5 Ways to Love Writing (even if you hate it!)

“Writing is too hard!”

“I can talk about a topic, but I struggle to write about it!”

“I sit down to write and my mind goes blank!”

“I hate writing!”

As a former writing instructor and a current Student Success Coach, I’ve heard it all when it comes to writing. Most students have a lot of anxiety about writing assignments, and sometimes they let that anxiety cloud their opinion of writing in general. They think they can’t write. They think they hate to write. They think writing is useless.

But, I’m here to tell you that, even if you think you hate writing, there are ways to grow to love it! Most of these ways deal with managing your expectations around writing assignments and seeing how useful writing really is in your everyday life. 

Read through these tips and see if you can change your mindset about writing.


1. Writing Versus Evaluation

Often when a student says, “I hate writing!” what they really mean is that they hate evaluation. In other words, they don’t like that what they’ve written will receive feedback, corrections, and a grade. It’s natural to have anxiety around grades in general, especially in such a subjective field like writing (more on that later!). If we removed the evaluation part, writing would be much less stressful and less high stakes. But, in order to engage with the writing process and make your writing as strong as it can be, evaluation is necessary. So, instead of thinking about evaluation as an indicator of how you’ve missed the mark, think of it as an opportunity to strengthen your next piece of writing and grow your writing skills in general.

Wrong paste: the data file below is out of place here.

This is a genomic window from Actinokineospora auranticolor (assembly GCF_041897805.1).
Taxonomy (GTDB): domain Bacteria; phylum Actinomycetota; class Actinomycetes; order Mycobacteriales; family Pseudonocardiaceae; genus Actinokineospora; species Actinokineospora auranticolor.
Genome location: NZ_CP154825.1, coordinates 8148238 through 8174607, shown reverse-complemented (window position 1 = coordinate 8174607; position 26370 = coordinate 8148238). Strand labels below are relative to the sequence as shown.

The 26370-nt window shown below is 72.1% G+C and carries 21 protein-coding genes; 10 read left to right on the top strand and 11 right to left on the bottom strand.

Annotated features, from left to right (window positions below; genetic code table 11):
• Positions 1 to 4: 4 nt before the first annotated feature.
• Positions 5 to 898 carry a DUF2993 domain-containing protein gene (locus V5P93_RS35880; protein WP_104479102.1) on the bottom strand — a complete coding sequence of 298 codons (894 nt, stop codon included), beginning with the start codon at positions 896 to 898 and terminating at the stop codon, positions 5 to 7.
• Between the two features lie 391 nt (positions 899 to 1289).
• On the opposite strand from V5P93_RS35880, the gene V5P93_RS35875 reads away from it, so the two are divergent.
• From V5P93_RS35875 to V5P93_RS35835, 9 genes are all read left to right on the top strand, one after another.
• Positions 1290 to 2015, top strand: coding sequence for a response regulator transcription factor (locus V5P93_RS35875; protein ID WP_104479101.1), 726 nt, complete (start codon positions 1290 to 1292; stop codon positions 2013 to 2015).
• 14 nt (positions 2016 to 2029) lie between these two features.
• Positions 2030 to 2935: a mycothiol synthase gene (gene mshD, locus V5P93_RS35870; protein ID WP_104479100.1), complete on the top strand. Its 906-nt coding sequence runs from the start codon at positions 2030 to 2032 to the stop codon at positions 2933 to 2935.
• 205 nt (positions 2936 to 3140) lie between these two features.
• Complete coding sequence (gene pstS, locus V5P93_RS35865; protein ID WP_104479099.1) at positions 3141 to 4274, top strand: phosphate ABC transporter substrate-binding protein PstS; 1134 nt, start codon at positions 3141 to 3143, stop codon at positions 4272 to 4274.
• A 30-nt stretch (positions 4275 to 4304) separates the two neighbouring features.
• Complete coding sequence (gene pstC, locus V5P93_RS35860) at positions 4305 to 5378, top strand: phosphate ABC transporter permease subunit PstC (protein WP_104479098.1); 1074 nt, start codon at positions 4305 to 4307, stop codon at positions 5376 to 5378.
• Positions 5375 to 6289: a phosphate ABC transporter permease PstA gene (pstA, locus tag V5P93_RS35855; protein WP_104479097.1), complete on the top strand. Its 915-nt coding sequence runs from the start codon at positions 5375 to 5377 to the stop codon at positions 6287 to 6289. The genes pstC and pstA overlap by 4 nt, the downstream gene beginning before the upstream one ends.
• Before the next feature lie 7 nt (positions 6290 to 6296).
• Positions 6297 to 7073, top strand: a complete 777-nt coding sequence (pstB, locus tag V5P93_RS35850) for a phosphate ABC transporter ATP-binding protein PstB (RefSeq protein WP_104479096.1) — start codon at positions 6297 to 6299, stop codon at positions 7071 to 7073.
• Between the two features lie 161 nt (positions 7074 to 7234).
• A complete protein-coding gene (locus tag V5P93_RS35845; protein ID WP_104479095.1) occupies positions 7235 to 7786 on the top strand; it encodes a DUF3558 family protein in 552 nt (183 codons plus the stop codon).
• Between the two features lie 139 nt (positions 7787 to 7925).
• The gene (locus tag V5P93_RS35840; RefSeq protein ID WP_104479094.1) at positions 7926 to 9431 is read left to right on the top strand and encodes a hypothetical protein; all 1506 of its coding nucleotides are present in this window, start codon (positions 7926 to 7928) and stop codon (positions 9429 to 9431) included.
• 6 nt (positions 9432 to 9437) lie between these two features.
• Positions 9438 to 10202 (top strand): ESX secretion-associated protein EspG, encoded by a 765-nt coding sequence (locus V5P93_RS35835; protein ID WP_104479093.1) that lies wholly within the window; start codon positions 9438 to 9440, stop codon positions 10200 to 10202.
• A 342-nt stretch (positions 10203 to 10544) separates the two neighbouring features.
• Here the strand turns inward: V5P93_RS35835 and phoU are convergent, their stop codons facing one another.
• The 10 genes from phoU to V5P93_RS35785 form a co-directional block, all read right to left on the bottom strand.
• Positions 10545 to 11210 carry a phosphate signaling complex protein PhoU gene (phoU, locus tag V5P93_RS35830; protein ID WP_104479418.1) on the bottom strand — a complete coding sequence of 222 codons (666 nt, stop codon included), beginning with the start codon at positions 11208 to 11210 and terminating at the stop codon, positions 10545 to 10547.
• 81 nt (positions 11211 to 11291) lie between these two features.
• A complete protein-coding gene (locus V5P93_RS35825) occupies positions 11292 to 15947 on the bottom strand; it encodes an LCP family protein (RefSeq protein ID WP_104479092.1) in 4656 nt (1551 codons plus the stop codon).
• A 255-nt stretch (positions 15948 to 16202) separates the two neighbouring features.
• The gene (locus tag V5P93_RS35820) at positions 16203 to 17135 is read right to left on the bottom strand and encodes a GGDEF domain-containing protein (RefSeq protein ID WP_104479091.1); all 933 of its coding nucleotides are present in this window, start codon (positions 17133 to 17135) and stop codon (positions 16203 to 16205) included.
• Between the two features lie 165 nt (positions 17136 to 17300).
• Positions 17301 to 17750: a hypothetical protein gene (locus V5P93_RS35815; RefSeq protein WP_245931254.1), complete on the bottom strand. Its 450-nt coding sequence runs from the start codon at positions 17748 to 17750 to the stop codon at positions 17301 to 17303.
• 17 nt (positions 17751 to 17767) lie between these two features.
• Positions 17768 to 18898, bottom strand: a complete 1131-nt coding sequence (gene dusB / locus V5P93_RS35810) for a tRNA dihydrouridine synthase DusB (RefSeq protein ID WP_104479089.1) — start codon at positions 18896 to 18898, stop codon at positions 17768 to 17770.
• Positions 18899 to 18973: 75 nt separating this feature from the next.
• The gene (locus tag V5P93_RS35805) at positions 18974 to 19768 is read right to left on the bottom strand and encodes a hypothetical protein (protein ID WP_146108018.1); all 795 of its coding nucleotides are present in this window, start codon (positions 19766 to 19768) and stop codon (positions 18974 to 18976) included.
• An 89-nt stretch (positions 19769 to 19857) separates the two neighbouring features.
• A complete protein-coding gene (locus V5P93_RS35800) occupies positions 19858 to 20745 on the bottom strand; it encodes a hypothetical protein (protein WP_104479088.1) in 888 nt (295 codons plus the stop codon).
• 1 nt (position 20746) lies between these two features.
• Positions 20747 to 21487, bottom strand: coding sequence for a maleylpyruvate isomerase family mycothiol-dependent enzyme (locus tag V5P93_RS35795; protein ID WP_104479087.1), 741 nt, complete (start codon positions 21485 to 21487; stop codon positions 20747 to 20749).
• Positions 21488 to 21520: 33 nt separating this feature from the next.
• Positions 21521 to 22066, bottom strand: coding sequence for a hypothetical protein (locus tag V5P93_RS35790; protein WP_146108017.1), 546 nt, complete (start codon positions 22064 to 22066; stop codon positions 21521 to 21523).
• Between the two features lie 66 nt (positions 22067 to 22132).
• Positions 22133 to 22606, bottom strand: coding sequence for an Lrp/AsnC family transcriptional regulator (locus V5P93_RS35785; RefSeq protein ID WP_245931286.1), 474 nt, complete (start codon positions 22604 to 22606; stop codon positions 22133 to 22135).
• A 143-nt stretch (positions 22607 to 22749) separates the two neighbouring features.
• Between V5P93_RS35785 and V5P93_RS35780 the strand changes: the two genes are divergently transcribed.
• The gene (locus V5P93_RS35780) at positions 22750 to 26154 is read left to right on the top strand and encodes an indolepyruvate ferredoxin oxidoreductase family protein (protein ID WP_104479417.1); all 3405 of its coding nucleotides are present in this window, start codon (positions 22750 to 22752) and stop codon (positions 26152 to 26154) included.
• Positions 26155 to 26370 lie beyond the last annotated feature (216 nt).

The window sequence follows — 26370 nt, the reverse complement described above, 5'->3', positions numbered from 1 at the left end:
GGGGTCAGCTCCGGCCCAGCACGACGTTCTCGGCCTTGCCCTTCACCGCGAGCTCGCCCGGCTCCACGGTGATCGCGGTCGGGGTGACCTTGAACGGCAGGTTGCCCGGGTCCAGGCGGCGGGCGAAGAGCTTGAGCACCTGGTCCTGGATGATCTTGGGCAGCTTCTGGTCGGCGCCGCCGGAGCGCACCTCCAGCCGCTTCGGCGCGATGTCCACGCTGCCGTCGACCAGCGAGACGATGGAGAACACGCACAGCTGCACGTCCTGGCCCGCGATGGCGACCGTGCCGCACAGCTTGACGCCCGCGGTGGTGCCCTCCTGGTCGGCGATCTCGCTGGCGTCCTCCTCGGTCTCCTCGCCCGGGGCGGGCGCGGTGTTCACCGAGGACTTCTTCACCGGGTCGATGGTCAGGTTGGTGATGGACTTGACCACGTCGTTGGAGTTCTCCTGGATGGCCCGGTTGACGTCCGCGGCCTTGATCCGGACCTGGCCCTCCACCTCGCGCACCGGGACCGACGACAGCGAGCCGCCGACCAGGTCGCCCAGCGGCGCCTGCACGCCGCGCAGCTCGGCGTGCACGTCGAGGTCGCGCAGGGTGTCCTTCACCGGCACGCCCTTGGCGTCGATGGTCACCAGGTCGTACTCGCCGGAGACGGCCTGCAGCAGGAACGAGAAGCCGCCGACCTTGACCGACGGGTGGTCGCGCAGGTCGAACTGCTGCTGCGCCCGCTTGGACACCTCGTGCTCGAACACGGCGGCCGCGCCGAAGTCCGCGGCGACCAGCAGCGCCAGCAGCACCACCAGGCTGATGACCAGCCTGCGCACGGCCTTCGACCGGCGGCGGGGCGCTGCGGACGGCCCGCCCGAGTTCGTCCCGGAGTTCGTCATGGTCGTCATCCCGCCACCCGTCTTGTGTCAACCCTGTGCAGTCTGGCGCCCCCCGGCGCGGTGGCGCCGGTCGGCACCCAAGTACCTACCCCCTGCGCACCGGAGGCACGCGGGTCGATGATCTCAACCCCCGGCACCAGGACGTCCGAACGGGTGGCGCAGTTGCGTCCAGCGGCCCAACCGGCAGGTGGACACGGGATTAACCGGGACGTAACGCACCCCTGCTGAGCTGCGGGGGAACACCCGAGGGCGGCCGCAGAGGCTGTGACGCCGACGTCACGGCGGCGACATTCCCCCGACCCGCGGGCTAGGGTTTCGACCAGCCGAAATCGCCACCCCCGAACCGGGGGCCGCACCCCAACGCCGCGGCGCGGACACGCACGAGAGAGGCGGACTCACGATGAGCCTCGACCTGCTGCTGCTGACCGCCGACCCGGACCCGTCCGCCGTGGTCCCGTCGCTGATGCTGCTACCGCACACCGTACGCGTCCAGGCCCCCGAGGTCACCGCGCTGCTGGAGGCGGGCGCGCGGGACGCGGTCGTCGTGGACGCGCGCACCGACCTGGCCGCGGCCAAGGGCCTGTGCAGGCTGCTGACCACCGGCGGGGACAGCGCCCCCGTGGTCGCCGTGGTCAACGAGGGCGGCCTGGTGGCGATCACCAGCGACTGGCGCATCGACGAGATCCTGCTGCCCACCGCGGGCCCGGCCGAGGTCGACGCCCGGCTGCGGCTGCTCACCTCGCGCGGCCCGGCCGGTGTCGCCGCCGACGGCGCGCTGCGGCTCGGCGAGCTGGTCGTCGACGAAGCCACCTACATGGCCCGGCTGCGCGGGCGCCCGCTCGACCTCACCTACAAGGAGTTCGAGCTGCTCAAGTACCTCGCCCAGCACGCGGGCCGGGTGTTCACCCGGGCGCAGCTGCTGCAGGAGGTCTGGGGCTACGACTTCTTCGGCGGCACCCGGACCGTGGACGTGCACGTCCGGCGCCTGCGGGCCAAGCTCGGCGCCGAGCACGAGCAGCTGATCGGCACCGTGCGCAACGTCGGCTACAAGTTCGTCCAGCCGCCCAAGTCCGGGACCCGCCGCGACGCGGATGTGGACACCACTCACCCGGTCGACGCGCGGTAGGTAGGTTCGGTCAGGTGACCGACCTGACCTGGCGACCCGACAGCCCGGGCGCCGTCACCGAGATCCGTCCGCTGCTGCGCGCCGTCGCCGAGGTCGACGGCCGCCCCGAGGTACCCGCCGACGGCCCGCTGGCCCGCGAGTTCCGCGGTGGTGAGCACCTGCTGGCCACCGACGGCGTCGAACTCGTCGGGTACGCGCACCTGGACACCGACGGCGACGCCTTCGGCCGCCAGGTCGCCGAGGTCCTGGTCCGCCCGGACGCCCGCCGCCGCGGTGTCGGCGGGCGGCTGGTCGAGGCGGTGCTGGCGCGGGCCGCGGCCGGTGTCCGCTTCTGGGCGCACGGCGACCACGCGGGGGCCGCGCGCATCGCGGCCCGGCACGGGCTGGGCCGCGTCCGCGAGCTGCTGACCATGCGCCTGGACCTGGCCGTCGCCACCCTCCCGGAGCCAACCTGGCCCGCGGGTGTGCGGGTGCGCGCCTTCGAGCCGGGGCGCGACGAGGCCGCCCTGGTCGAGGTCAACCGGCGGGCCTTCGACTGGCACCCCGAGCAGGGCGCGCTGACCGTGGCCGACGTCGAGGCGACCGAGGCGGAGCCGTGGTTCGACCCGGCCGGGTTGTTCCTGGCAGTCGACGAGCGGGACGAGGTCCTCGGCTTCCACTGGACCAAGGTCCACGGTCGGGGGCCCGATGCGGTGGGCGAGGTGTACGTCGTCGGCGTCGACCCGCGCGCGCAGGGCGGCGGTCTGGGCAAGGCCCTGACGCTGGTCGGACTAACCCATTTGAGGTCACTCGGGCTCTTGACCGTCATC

2. See the Value

A question I used to ask my writing classes: “What kinds of writing do you do on a daily basis?” Oftentimes, students would reply that they don’t write at all! But, after thinking harder about the question and realizing that writing is more than just essays or reports, students were able to come up with a giant list of ways they used writing every day: text message, social media posts and comments, emails, work memos, forms, to-do lists, journaling, notes for school, online chat, letters, homework… the list could go on and on! It turns out that writing is a very valuable part of our daily lives, whether we consciously think about it or not. It’s just when writing is formalized and evaluated that we start to dislike it. But, what if we could see the value in those writing assignments too? What are they teaching us and how are they helping us? If we can change our mindset from writing as a chore to writing as useful, we may also see our attitude toward it change. 


3. Accept Subjectivity

Writing assignments can be overwhelming — even people who enjoy writing would agree with that! There are so many requirements, moving parts, and opportunities to miss the mark. Writing is not like an objective test with a right or wrong answer; writing is subjective, meaning that there are so many ways to write well and no two people will write the same sentence or paragraph or essay in response to a prompt. This makes “good” writing a really complicated skill to master. But, that should not dissuade you from trying! Just know that what you write is yours — no one else will write it exactly the same way you will! Even if they are given the same question or the same prompt, no one writes like you. Use your unique perspective and your unique voice.